Every film from Roger Ebert's "Great Movies" essays.
What happens when make-believe believes it's real?
Living with her tyrannical stepfather in a new home with her pregnant mother, 10-year-old Ofelia feels alone until she explores a decaying labyrinth guarded by a mysterious faun who claims to know her destiny. If she wishes to return to her real father, Ofelia must complete three terrifying tasks.
Guillermo Del Toro's obsession with the child's perspective is often the death blow of many films that have been produced with his name attached to it. He should stop producing them and he should start making them again because he has proven time and again that he is a fantastic storyteller and Pan's Labyrinth seems to be the film that blends together everything he values in film and stories.
This film is terrifying. Not so much because it is scary or filled with gore, no it is terrifying because we are scared for someone. Ofelia is a fantastic protagonist. She is a girl you automatically want to protect from the horrors around her and that investment is where this film…
Everytime I re-watch Pan’s Labyrinth I am reminded how brilliant it is and how foolish I was for ever forgetting its undeniable qualities. Whilst Guillermo del Toro’s references are clear for all to see - from Spirit of the Beehive and classic children’s literature to the monster movies of his childhood - his blending and combination of influences creates something uniquely his own. The story - a young girl entering a fantasy world in order to make sense of her troubled reality - is nearly as old as storytelling itself. Yet, del Toro returns this conceit to its roots. This is no sanitised or family friendly descent into a safe world of talking creatures, this is a world as grim…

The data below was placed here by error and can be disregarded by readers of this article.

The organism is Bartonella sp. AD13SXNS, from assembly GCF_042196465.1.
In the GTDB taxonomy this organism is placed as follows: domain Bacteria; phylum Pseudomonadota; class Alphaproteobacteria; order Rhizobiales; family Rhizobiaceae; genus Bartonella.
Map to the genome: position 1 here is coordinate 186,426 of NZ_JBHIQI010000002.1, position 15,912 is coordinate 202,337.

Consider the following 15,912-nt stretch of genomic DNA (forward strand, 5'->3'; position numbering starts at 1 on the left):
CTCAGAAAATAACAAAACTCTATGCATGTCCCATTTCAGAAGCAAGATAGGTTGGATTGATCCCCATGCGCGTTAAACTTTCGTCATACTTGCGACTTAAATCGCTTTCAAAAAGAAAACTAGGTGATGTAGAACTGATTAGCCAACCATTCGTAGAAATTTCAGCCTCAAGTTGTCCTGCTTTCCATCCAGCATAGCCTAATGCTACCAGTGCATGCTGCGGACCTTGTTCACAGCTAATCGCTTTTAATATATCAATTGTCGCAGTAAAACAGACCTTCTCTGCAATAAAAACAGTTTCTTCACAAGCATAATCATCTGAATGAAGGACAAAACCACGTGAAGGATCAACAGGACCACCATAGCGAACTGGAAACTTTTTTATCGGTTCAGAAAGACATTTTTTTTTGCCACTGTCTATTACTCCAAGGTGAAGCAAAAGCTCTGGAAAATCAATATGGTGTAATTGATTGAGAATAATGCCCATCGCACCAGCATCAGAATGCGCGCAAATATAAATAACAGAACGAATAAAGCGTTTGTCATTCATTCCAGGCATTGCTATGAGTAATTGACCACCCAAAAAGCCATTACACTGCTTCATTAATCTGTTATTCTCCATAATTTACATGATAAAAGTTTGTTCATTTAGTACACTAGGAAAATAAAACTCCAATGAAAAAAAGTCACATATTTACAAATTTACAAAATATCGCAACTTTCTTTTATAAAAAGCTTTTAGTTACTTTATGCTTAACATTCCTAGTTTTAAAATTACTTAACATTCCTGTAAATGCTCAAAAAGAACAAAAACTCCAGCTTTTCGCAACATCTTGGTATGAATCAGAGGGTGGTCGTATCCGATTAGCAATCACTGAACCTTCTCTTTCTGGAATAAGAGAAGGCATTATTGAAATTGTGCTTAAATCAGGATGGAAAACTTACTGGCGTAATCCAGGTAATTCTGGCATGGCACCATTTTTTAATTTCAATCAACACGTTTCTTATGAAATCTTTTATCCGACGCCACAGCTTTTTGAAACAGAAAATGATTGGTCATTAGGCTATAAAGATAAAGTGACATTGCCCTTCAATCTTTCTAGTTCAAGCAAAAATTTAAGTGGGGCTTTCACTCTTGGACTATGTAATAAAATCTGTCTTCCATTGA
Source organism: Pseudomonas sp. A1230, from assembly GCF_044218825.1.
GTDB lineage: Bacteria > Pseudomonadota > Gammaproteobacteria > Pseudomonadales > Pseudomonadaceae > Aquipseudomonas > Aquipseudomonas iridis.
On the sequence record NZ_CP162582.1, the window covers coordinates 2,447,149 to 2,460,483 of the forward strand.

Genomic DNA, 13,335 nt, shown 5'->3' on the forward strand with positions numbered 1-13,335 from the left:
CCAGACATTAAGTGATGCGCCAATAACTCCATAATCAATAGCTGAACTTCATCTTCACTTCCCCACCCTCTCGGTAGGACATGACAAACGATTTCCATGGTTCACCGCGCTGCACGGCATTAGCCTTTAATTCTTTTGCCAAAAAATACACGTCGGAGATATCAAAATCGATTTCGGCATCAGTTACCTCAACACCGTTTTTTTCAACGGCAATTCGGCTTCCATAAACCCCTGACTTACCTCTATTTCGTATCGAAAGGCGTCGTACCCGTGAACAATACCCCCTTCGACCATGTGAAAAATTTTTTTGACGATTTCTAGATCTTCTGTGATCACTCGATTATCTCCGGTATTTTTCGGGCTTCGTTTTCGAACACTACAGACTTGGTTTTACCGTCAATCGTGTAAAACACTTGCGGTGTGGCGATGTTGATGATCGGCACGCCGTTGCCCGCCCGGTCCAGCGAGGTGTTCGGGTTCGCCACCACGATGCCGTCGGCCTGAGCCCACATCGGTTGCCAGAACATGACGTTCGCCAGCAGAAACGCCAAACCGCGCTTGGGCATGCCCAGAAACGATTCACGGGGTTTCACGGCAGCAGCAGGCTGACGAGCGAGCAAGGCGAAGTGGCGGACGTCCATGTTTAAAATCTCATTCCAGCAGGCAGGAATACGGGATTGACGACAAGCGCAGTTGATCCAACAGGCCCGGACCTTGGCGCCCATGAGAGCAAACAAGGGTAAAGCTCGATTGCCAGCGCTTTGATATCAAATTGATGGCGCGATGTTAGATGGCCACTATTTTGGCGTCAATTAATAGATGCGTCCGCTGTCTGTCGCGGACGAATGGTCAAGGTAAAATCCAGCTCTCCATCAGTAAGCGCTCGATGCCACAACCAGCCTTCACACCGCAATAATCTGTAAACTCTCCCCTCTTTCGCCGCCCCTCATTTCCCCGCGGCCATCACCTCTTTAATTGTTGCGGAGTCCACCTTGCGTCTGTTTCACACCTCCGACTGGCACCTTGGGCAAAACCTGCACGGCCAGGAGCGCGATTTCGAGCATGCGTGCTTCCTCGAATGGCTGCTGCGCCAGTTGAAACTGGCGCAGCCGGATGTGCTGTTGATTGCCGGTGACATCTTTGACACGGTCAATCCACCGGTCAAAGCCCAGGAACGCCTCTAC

Having created something quite wondrous against a Spanish Civil War backdrop with The Devil's Backbone, it was an interesting move for Guillermo Del Toro to tread on similar ground for Pan's Labyrinth.
It's not really a sequel and the two storylines outside of the conflict-based background are obviously quite different. The Devil's Backbone was a ghost story and this is a dark fairytale. Even so, it's the sign of a confident filmmaker to revisit an area that he had already created a quite wonderful piece of work in and try it once again, but in no way connect it to…
More films should be made like this. You know, films where there's baby-eating demons with eyes in their hands and bad-ass servants who slice up faces of fascists from the inside.
My favourite foreign language film, by far. Guillermo del Toro should be given a knighthood. Even though he isn't British.
As this is my first time watch of Guillermo del Toro's Pan's Labyrinth I was in awe of how well the story was told. del Toro created the ultimate adult fairy tale. I was in fear for Ofelia, her mother and the unborn baby the entire film, due to the violent nature of stepfather/husband/military captain (Sabastian Haro). With the story revolving around Ofelia (Ivana Baquero) and her imagination that evolves while moving to a more rural area in Spain 1944. del Toro never lets you feel comfort for all the people you fear for, never gives you the sense that anything was going to be ok. His story telling here is some of the best I've ever seen. An absolutely brilliant film.
“Men talked amongst themselves about their fear of death, and pain, but never about the promise of eternal life. And every day, the rose wilted, unable to bequeath its gift to anyone... forgotten and lost at the top of that cold, dark mountain, forever alone, until the end of time.”